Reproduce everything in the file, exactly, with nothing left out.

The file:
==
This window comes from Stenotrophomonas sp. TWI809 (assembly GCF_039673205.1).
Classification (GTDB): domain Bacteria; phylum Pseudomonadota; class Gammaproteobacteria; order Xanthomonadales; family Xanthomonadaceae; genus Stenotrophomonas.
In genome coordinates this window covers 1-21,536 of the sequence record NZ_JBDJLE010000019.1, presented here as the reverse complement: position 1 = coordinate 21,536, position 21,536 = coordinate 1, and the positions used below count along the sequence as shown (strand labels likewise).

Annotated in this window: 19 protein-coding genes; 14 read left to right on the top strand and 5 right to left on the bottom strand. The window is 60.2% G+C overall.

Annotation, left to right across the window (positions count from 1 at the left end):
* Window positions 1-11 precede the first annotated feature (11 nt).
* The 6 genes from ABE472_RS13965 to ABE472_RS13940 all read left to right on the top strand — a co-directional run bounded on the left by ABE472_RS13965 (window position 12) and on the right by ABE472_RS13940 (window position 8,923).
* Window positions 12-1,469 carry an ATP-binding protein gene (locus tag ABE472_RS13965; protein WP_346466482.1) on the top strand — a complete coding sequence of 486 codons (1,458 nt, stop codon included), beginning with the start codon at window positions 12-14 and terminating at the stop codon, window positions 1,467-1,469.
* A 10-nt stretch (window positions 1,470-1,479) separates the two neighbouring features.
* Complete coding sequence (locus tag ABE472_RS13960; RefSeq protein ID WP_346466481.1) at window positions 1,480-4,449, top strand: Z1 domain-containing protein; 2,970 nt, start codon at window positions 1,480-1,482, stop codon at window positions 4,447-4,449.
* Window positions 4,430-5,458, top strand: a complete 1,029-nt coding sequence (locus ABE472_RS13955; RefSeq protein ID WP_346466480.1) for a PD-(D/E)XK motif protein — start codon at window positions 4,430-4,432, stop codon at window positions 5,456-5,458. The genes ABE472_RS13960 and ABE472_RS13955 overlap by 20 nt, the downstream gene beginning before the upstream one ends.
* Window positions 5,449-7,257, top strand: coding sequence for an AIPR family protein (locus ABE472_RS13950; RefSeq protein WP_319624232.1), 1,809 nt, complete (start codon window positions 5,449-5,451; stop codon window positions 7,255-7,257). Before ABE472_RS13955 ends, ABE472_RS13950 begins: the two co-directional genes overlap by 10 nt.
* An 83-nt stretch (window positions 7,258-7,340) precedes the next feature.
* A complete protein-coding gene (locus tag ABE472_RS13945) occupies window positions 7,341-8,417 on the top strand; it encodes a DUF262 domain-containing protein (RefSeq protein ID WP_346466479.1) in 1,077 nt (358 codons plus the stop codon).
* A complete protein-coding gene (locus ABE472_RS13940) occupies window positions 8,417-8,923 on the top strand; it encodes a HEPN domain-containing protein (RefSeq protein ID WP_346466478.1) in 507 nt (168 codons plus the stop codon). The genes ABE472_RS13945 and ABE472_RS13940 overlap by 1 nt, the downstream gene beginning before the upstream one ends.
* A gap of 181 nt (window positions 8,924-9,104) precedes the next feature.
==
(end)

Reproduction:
This window comes from Stenotrophomonas sp. TWI809 (assembly GCF_039673205.1).
Classification (GTDB): domain Bacteria; phylum Pseudomonadota; class Gammaproteobacteria; order Xanthomonadales; family Xanthomonadaceae; genus Stenotrophomonas.
In genome coordinates this window covers 1-21,536 of the sequence record NZ_JBDJLE010000019.1, presented here as the reverse complement: position 1 = coordinate 21,536, position 21,536 = coordinate 1, and the positions used below count along the sequence as shown (strand labels likewise).

Annotated in this window: 19 protein-coding genes; 14 read left to right on the top strand and 5 right to left on the bottom strand. The window is 60.2% G+C overall.

Annotation, left to right across the window (positions count from 1 at the left end):
* Window positions 1-11 precede the first annotated feature (11 nt).
* The 6 genes from ABE472_RS13965 to ABE472_RS13940 all read left to right on the top strand — a co-directional run bounded on the left by ABE472_RS13965 (window position 12) and on the right by ABE472_RS13940 (window position 8,923).
* Window positions 12-1,469 carry an ATP-binding protein gene (locus tag ABE472_RS13965; protein WP_346466482.1) on the top strand — a complete coding sequence of 486 codons (1,458 nt, stop codon included), beginning with the start codon at window positions 12-14 and terminating at the stop codon, window positions 1,467-1,469.
* A 10-nt stretch (window positions 1,470-1,479) separates the two neighbouring features.
* Complete coding sequence (locus tag ABE472_RS13960; RefSeq protein ID WP_346466481.1) at window positions 1,480-4,449, top strand: Z1 domain-containing protein; 2,970 nt, start codon at window positions 1,480-1,482, stop codon at window positions 4,447-4,449.
* Window positions 4,430-5,458, top strand: a complete 1,029-nt coding sequence (locus ABE472_RS13955; RefSeq protein ID WP_346466480.1) for a PD-(D/E)XK motif protein — start codon at window positions 4,430-4,432, stop codon at window positions 5,456-5,458. The genes ABE472_RS13960 and ABE472_RS13955 overlap by 20 nt, the downstream gene beginning before the upstream one ends.
* Window positions 5,449-7,257, top strand: coding sequence for an AIPR family protein (locus ABE472_RS13950; RefSeq protein WP_319624232.1), 1,809 nt, complete (start codon window positions 5,449-5,451; stop codon window positions 7,255-7,257). Before ABE472_RS13955 ends, ABE472_RS13950 begins: the two co-directional genes overlap by 10 nt.
* An 83-nt stretch (window positions 7,258-7,340) precedes the next feature.
* A complete protein-coding gene (locus tag ABE472_RS13945) occupies window positions 7,341-8,417 on the top strand; it encodes a DUF262 domain-containing protein (RefSeq protein ID WP_346466479.1) in 1,077 nt (358 codons plus the stop codon).
* A complete protein-coding gene (locus ABE472_RS13940) occupies window positions 8,417-8,923 on the top strand; it encodes a HEPN domain-containing protein (RefSeq protein ID WP_346466478.1) in 507 nt (168 codons plus the stop codon). The genes ABE472_RS13945 and ABE472_RS13940 overlap by 1 nt, the downstream gene beginning before the upstream one ends.
* A gap of 181 nt (window positions 8,924-9,104) precedes the next feature.